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Leave Well-Enough Alone

May. 6, 2009
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In April, police in Copley Township, Ohio, were called to a restaurant where Erik Salmons, 39, was allegedly intoxicated and annoying customers. Officers declined to arrest him but did insist that he leave his truck in the parking lot and call someone for a ride home. Salmons complied; however, at home, Salmons decided that he was insulted at being thought of as intoxicated, so he drove his daughter’s car to the police station and demanded a Breathalyzer test. Of course, he failed the test, and was subsequently arrested.

Coming Soon to Reality TV

 The CMT cable channel has scheduled an August premiere for "Runnin' Wild ... From Ted Nugent," in which the rock singer and avid hunter will spend five episodes training three novices on how to survive in the woods. Then Nugent and his 18-year-old son will try to hunt them down, with the last one to avoid capture declared the winner.


 In April, sex offender Barry Whaley was under suspicion for failing to register his new address when he made things much worse. While being questioned at a police station in Fairbanks, Alaska, Whaley asked an officer to retrieve a laptop computer from his car so that it would not get stolen. When the officer brought it to him, Whaley mentioned an "amazing" flight simulator program he had been using, which the officer asked to see. As Whaley powered up the computer, a video of child pornography appeared, and Whaley was arrested.

Things People Believe

 Baltimore prosecutors were stuck in their case against cult leader "Queen Antoinette," 40, whom they had charged in the starvation death of a young boy who was being punished for failing to say "Amen" at mealtime. Prosecutors needed the cooperation of the boy's mother, cult member Ria Ramkissoon, 22, but she was refusing to flip on the Queen, whom she believed would eventually resurrect her son from the dead. Finally in March, the judge announced a breakthrough: Ramkissoon would cooperate, but prosecutors would promise in writing to drop all charges if the Queen eventually brings the boy back to life.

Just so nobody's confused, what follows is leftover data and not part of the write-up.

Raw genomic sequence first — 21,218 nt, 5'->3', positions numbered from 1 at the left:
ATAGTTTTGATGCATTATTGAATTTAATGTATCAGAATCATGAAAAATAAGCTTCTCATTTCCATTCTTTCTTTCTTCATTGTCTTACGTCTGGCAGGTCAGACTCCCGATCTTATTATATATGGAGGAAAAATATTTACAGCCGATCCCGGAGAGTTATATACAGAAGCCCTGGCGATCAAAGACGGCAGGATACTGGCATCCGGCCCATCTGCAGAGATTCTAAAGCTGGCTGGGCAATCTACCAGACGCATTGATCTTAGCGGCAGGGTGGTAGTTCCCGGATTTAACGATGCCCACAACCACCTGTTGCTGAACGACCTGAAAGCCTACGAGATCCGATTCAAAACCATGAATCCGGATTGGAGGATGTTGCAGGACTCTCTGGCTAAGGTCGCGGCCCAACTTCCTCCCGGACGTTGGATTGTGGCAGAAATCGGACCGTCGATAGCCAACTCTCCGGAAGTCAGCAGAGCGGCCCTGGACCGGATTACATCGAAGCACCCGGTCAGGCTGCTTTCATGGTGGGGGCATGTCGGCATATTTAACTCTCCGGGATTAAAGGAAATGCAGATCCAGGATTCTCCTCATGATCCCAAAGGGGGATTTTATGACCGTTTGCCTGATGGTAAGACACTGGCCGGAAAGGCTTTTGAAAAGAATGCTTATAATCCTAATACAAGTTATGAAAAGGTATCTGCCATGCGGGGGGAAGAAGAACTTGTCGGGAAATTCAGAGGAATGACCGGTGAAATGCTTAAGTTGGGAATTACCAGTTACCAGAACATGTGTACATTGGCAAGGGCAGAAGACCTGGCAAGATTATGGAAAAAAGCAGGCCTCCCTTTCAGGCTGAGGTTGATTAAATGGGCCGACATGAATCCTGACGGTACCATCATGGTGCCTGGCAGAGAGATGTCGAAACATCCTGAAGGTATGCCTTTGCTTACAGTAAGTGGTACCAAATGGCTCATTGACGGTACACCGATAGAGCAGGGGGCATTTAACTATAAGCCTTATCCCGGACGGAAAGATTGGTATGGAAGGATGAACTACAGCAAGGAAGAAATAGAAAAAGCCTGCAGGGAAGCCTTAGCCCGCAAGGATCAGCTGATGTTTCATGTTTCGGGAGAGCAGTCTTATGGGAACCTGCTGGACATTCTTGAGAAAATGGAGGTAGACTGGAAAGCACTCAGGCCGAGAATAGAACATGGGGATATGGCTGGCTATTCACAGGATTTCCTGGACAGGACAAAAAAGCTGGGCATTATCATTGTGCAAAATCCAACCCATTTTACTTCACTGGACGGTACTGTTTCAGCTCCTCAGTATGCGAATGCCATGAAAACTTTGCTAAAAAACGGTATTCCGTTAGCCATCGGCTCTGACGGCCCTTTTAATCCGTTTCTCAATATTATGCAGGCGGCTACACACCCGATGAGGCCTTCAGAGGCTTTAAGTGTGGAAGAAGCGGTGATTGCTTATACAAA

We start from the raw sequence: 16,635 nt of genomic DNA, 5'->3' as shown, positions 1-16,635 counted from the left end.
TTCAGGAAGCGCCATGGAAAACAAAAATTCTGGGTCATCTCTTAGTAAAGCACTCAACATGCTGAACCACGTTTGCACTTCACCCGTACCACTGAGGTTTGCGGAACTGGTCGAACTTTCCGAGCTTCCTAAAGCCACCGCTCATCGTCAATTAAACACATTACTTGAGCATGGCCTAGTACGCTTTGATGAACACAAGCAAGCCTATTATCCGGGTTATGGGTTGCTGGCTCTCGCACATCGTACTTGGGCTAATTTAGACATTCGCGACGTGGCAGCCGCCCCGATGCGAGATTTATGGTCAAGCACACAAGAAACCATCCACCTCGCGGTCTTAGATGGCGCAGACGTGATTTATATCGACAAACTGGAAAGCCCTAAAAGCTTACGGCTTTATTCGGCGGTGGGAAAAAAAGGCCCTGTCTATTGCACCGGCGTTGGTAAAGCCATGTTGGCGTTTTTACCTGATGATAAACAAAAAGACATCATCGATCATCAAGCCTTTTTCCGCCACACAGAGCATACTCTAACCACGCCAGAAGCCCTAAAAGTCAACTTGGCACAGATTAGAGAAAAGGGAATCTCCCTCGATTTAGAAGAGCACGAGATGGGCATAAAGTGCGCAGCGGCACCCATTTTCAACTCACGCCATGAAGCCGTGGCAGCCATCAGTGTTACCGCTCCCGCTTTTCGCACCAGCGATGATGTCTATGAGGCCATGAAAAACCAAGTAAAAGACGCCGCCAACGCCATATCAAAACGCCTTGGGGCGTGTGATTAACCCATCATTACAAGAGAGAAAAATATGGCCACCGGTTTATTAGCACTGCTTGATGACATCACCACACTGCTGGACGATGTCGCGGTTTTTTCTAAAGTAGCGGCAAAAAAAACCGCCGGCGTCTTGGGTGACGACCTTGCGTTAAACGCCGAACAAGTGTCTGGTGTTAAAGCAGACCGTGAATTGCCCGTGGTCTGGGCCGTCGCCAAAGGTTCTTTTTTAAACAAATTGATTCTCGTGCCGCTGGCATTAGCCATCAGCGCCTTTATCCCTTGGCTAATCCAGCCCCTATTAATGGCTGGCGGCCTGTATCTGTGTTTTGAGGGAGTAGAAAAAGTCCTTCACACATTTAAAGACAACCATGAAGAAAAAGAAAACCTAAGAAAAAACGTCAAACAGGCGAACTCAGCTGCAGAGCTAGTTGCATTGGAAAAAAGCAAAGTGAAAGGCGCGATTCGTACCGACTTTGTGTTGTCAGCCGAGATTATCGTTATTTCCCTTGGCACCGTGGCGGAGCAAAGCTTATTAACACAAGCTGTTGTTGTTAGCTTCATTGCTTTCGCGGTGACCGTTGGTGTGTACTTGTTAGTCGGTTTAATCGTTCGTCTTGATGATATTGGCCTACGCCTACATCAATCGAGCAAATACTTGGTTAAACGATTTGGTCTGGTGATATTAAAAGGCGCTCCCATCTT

Recurring Themes

 People Different From Us: (1) Howard Sheppard, 30, of Deltona, Fla., was sent to Florida Hospital DeLand in January after he found some bullets on the ground and experimented to see what would happen if he struck one with a hammer. (He was shot in the arm.) (2) Eric Fortune, 19, was sent to the Ashtabula County (Ohio) Medical Center in March after nagging his brother into shooting him in the leg. According to a police report, Fortune told his brother that he had always wondered what it was like to get shot. (He found out that it was painful enough to make him cry.)

 Can't Possibly Be True

 Army Sgt. Erik Roberts, 25, was injured in Baghdad in 2006 by a roadside bomb, and his leg required 12 surgeries before supposedly healing. Last year, however, doctors discovered a life-threatening infection in the leg. Roberts underwent a 13th surgery that was covered by his private health insurance, but a costly, rigorous antibiotics regimen was subject to a $3,000 co-pay, so Roberts asked the Department of Veterans Affairs to take care of it. Instead, the agency repeatedly refused, saying that Roberts had gone outside the "system" to save his war-ravaged leg. Only when a CNN reporter called the matter to the attention of Sen. Sherrod Brown (D-Ohio) in March did the agency relent.

 Unclear on the Concept

  • The Web site InformationAgePrayer.com offers a daily service of invocations (using voice-synthesizing software) for Catholics, Protestants, Jews or Muslims who are too busy to speak to their gods themselves. Starting each day "reciting" the Lord's Prayer (or the Islamic Fajr) is $3.95 a month. Hail Marys are 70 cents a day for 10. A Complete Rosary Package is $49.95 a month. Each prayer is voiced individually, according to a March report on LiveScience.com, with the subscriber's name on the screen. For Muslim prayers, the computer's speakers point toward Mecca.
  • A 2008 report on crime at U.S. colleges listed the University of California-Davis as having among the five worst rates in the country. Within the University of California system, Davis' rate of sexual assaults was higher than the rates of all other UC schools combined. Nevertheless, in February, according to Sacramento's KTXL-TV, the school's Student Judicial Affairs organization boasted that this record demonstrated the "openness" of the campus, in that students feel "comfortable" enough to report sex crimes.

  2009 Chuck Shepherd


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